Nevada is yet another state where folks are whipped into a frenzy about "Critical Race Theory," which they can't entirely identify and therefor consider to include , apparently, anything about equity, diversity, racism and US history. But the headline item is one particular proposal -- attaching body cameras to all teachers to make sure they aren't indoctrinating children. Who's behind this reall
Utopia Thinking (Education Is A Journey, Not A Destination)
One of the signs that Common Core was fatally flawed was not just that it was one size fits all, but that it was one size fits all in four dimensions, that it would fit not just every student today, but every student in the future for years and years and years to come. There was no review process, no mechanism in place to revisit and adjust parts of it, not even an organization to provide oversigh
Dear Teacher At The End Of The 2020-2021 School Year
Congratulations. You have made it to the end of the year which I'm pretty sure is burned into your brain as the worst in your career. But I am hugely impressed. You did a lot of above-and-beyond things this year. All that retooling of lessons and materials for zoomification. All the driving of paper packets out to BFE so that the kids living in a shack without indoor plumbing or wifi could still
Educating the Unreadable Heart
The ongoing debate about teaching about race and history is a reminder of one of the fundamental challenges of education in a free society-- we may want to reach hearts and minds, but we can't read them. The twins just turned four, and we are at one of the magical stages of childhood-- the Lie Your Tiny Ass Off stage. It's not that they are morally or ethically impaired, exactly. It's just that t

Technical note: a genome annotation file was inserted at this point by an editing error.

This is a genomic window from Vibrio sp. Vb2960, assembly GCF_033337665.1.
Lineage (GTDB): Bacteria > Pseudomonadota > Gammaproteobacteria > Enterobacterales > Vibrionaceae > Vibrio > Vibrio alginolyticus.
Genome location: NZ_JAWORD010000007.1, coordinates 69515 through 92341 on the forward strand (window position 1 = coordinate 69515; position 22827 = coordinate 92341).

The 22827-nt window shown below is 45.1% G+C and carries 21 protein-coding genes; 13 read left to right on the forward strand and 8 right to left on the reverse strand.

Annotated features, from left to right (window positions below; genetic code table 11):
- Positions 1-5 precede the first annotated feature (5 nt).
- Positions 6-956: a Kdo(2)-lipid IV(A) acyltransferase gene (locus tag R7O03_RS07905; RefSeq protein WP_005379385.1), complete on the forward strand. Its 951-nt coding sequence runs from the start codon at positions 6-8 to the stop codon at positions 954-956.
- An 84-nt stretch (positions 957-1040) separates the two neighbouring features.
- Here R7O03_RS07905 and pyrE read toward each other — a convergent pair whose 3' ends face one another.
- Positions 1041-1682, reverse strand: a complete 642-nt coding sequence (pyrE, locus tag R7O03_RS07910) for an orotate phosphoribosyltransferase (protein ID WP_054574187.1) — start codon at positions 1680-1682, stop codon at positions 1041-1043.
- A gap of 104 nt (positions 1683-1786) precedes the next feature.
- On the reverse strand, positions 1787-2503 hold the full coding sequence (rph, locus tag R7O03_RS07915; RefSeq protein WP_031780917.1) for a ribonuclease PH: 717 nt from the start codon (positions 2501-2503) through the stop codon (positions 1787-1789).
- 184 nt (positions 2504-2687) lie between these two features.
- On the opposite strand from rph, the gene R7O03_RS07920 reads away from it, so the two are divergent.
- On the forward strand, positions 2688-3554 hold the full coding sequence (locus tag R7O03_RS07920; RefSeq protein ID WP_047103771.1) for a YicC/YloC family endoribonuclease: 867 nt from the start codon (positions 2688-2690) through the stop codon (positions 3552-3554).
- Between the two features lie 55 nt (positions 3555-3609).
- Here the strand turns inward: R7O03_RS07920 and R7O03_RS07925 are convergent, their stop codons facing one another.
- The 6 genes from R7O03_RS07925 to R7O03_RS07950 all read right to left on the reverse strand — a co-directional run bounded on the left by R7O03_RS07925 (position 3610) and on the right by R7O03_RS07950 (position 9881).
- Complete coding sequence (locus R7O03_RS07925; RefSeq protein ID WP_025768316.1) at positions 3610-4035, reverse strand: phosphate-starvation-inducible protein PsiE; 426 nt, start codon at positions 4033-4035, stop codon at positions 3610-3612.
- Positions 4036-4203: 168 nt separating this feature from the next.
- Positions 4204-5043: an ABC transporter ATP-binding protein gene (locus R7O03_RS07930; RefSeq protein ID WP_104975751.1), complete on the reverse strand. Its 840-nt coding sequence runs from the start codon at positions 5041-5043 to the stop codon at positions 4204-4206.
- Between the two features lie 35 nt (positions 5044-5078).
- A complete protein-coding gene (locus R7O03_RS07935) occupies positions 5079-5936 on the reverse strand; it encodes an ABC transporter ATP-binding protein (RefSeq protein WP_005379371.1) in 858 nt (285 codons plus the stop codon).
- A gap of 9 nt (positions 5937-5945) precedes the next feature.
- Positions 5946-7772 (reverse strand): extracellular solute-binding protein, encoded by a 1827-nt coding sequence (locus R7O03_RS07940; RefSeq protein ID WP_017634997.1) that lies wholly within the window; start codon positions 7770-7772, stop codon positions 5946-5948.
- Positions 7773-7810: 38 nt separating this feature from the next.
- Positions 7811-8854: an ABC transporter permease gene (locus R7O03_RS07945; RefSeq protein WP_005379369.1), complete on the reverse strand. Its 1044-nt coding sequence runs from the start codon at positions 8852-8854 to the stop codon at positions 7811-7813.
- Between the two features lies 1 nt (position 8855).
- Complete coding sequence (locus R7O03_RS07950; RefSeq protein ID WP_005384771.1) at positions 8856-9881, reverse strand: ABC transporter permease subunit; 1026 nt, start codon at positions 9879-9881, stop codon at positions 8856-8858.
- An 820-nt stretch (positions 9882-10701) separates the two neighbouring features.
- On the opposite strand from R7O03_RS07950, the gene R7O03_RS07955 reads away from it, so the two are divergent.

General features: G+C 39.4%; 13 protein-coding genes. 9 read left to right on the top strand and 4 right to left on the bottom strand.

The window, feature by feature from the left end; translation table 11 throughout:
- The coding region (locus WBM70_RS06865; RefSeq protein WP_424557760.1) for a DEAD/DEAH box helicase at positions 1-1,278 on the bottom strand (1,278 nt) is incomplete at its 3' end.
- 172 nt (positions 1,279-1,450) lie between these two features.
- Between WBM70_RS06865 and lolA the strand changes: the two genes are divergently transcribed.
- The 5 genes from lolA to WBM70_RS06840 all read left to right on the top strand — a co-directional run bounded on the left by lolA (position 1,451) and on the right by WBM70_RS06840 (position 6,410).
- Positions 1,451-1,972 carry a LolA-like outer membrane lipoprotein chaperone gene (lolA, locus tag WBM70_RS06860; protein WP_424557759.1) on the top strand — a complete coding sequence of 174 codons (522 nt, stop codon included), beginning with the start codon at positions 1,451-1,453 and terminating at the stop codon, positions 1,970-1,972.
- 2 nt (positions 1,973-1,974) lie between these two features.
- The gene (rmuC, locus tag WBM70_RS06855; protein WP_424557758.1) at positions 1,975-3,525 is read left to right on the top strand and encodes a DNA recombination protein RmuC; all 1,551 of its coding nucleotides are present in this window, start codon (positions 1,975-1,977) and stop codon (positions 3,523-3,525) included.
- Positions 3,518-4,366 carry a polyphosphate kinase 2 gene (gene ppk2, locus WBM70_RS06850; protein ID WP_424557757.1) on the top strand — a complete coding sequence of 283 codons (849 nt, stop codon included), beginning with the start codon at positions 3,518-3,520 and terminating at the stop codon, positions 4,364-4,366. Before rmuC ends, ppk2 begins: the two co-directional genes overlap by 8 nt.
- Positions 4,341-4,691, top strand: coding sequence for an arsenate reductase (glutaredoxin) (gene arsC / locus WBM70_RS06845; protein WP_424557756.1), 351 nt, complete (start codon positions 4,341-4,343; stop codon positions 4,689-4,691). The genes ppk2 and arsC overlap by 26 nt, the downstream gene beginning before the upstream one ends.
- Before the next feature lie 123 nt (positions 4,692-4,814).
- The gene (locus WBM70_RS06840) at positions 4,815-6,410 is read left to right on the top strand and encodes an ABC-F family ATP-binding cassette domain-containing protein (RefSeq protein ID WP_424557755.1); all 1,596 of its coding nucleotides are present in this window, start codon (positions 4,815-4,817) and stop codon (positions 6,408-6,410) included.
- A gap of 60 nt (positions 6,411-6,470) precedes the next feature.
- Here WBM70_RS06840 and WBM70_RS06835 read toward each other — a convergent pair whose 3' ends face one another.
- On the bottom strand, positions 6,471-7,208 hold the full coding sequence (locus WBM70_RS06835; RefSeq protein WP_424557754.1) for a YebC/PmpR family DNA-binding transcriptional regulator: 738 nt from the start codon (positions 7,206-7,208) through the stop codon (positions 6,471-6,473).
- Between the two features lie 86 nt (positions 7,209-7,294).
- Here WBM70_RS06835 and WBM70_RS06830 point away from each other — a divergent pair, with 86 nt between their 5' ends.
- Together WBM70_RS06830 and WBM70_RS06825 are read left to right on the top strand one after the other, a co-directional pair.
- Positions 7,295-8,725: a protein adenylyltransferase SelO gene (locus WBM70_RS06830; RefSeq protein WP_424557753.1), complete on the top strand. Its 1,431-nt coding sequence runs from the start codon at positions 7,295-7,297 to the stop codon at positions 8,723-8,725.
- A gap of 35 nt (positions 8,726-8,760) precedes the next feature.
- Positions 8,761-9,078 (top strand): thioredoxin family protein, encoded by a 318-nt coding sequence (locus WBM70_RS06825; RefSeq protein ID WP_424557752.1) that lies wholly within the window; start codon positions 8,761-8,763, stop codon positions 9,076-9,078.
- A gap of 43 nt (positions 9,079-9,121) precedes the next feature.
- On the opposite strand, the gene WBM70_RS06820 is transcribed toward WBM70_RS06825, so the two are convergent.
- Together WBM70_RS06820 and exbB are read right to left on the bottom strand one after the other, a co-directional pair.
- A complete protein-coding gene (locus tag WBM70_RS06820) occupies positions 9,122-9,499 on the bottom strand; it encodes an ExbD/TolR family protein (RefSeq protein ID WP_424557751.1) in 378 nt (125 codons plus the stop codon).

PA: Alert! New Attacks on Public Schools Happening Right Now
If you're a taxpayer in Pennsylvania, make some time to contact your Senator today. Two bills are reportedly being fast tracked, and both represent real threats to public education. SB 1 is a long wonky slog to read through involving changes in the established school operation rules, but here are the concerning parts. Under Section 7.1, we find Section 1717.1-A which establishes a Public Charter S
IN: Voucher Increase To Serve Church, Not Taxpayers
Today's Catholic (Serving the Diocese of Fort Wayne-South Bend) offers an article that gives a good picture of what vouchers really do . After all the rhetoric about choice and free exercise of religion, what are taxpayers really paying for? Indiana has had a huge voucher program for ten years, and this year, the state budget included a big expansion of the program . The Indiana Catholic Conferen
Revisiting Marshmallows (Once Again, Money Matters)
Oh, the Marshmallow Experiment . Some scientists at Stanford thought they had discovered a link between the virtuous characteristics of self-control and deferred gratification and later success. Instead they just demonstrated once again that even fancy scientists can confuse correlation and causation. In case you slept in that day in Psych 101, here's the basic layout. Put a child and some marshm
ICYMI: Board of Directors Birthday Week Edition (6/6)
The Board of Directors turn four this week, if you can believe such a thing. Time flies. In the meantime, here's some reading from this week. Against Metrics: How Measuring Performance By Numbers Backfires Not really about education, except that it totally is. One more argument against data-driven lunacy. Unpacking Nonsense: Knowledge as Commodity I always feel smarter when I read something from